Developers still favor Apple's iOS over Android

When devoting their resources to new applications, developers remain much more keen on iOS than Android, according to a new report from mobile analytics firm Flurry.

Flurry

Despite the boom in Android's market share, Apple's iOS is still holding onto the hearts and minds of most app developers, says mobile analytics firm Flurry.

Analyzing both iOS and Android for a new study, Flurry calculated the number of new projects launched by developers on both platforms this past year.

Looking at more than 16,000 new app projects, stats for the fourth quarter alone showed 73 percent of developers choosing to target iOS and 27 percent opting for Android.

Those percentages were virtually the same for the previous two quarters but showed an increase from the first quarter, when 63 percent favored iOS and 37 percent were eyeing Android.

Though both platforms grew this past year, Flurry believes iOS got the nod from developers due to several key events.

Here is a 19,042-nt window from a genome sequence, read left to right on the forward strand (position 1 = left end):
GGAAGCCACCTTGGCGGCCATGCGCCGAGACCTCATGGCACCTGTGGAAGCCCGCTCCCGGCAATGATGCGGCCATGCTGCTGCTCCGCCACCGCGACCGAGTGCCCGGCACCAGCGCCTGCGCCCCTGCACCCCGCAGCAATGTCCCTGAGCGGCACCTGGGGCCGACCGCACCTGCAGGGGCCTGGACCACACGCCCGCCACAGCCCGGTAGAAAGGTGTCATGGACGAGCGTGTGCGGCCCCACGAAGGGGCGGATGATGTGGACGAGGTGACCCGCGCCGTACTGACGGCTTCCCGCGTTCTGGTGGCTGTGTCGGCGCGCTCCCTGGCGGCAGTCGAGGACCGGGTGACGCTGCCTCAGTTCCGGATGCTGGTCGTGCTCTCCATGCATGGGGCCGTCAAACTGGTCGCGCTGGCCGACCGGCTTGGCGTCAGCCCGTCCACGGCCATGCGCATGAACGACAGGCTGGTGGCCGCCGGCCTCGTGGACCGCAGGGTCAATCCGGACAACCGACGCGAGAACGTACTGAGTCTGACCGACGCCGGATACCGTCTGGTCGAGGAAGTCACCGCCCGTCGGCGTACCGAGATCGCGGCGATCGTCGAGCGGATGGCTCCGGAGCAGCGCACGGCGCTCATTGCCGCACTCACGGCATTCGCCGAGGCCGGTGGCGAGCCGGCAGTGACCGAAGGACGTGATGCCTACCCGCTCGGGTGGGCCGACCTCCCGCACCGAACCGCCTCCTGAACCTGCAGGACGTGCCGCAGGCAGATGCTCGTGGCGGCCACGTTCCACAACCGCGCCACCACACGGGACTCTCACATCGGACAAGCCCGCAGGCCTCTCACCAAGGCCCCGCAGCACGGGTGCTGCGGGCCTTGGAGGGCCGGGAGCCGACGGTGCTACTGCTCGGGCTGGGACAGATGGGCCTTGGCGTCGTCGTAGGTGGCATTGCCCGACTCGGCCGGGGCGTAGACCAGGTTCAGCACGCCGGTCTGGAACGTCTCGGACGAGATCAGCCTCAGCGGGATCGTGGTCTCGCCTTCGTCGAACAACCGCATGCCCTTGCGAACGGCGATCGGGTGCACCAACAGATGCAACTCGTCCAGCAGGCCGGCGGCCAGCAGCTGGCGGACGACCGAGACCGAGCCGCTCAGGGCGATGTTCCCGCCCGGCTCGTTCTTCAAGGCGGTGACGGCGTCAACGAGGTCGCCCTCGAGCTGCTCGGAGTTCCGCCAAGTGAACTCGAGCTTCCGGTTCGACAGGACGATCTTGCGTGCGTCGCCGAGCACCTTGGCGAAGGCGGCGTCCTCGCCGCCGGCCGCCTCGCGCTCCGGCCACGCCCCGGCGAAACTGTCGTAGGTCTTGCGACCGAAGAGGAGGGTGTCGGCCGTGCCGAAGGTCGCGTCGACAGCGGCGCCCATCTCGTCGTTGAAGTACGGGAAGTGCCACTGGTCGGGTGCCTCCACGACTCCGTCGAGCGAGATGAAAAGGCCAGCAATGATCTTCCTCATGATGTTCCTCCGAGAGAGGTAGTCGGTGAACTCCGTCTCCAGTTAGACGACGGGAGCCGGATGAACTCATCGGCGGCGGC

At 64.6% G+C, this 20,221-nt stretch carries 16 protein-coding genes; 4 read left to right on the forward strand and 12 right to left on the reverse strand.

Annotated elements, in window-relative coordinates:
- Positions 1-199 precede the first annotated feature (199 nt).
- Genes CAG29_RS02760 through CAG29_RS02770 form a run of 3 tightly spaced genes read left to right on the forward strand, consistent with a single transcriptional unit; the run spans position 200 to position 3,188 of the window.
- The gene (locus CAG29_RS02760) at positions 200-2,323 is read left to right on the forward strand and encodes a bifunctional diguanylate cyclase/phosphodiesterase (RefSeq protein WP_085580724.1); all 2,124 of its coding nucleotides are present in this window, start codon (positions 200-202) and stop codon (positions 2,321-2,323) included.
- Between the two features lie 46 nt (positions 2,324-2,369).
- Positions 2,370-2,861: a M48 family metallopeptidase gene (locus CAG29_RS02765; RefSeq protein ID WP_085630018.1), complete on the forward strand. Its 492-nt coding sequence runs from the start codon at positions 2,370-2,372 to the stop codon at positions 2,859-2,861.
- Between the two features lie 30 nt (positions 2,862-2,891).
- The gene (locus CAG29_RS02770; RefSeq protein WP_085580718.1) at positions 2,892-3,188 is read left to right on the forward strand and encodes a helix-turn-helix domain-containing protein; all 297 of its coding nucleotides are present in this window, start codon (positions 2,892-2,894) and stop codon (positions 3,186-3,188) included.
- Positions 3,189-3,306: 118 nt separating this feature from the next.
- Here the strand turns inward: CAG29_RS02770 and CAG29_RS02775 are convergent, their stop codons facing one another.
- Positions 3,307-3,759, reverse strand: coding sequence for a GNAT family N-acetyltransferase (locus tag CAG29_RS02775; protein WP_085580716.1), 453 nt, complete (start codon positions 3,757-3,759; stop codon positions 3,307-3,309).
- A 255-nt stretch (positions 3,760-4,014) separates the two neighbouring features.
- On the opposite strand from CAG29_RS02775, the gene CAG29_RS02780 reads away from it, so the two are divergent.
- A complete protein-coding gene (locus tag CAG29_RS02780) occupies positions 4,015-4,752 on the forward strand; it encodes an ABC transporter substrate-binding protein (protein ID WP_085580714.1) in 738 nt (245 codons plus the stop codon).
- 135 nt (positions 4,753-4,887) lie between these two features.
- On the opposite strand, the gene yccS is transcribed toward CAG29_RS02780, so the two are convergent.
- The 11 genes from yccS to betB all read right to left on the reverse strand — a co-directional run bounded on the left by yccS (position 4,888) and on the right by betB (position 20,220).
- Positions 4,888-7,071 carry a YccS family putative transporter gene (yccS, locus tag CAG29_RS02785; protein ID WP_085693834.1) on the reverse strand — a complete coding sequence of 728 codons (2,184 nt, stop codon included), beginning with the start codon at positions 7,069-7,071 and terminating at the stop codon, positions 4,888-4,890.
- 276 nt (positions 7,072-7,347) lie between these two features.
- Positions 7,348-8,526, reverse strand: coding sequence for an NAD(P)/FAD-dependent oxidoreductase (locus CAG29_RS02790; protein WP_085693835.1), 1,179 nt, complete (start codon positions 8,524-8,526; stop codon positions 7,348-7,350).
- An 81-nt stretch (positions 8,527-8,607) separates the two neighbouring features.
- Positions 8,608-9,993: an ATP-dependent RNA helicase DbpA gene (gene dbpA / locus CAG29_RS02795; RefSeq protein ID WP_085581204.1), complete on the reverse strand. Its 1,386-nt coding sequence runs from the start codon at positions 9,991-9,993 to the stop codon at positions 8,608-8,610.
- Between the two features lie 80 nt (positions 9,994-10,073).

First, Apple expanded its U.S. market for the iPhone by branching out to Verizon Wireless in February and Sprint in October.

Second, the company launched its iPad 2 in February and the iPhone 4S in October, further boosting developer support for and interest in its devices.

In contrast, Android may dominate the mobile market in the U.S. but lacks a true flagship device to entice developers.

Another key reason? Money.

App developers say they make about three or four times as much money on IOS as on Android, according to the study. Flurry also looked at the same apps on both IOS and Android and found that on average, the same app that took in a dollar through Apple generated only 24 cents on Android.

To tap into Flurry's mobile analytics, developers download platform-specific development kits, giving Flurry insight into which mobile operating systems are most in demand. Though developers often target more than one platform, many of those with limited time and resources will choose the one that provides the biggest bang for the buck.

More than 55,000 developers currently use Flurry's analytics for more than 135,000 mobile apps, according to the company. Around 50,000 new app projects were recorded by Flurry in 2011 alone.

About the author

Journalist, software trainer, and Web developer Lance Whitney writes columns and reviews for CNET, Computer Shopper, Microsoft TechNet, and other technology sites. His first book, "Windows 8 Five Minutes at a Time," was published by Wiley & Sons in November 2012.

 

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